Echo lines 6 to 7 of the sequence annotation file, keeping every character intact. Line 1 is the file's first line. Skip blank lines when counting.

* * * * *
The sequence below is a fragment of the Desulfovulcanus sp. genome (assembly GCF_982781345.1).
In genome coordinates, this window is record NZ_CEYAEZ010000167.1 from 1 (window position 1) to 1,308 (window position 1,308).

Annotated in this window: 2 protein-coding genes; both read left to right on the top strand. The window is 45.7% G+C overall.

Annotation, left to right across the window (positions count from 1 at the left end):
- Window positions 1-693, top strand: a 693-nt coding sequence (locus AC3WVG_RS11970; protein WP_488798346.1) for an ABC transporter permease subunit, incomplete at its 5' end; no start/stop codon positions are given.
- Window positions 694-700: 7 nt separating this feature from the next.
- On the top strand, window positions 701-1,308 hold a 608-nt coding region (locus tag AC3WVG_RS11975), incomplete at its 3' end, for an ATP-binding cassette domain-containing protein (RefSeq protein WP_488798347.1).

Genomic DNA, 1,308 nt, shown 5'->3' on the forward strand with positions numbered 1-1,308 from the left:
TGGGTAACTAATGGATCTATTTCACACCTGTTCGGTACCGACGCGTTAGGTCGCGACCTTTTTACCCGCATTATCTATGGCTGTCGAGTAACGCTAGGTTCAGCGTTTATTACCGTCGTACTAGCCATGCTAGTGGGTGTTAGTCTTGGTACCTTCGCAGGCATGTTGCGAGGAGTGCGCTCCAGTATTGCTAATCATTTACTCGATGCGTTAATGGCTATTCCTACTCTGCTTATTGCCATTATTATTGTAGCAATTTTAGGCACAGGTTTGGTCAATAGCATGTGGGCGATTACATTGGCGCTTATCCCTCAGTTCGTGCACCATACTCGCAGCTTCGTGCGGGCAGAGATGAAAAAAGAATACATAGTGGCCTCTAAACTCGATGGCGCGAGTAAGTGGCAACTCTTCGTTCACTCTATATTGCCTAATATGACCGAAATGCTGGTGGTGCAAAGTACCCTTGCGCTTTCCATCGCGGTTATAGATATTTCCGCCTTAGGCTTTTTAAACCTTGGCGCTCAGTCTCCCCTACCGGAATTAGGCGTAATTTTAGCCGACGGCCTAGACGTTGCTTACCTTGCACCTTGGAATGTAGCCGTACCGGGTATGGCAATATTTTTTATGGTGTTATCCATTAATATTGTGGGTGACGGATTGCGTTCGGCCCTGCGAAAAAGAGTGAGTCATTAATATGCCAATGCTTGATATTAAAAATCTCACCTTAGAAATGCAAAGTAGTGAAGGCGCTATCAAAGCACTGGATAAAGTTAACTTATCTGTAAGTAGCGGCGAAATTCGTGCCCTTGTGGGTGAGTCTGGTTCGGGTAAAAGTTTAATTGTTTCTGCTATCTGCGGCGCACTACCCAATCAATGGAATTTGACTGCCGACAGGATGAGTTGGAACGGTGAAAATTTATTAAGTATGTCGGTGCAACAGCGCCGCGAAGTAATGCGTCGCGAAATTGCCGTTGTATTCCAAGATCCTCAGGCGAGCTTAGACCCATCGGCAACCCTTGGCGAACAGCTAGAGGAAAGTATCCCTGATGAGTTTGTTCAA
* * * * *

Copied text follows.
- Window positions 694-700: 7 nt separating this feature from the next.
- On the top strand, window positions 701-1,308 hold a 608-nt coding region (locus tag AC3WVG_RS11975), incomplete at its 3' end, for an ATP-binding cassette domain-containing protein (RefSeq protein WP_488798347.1).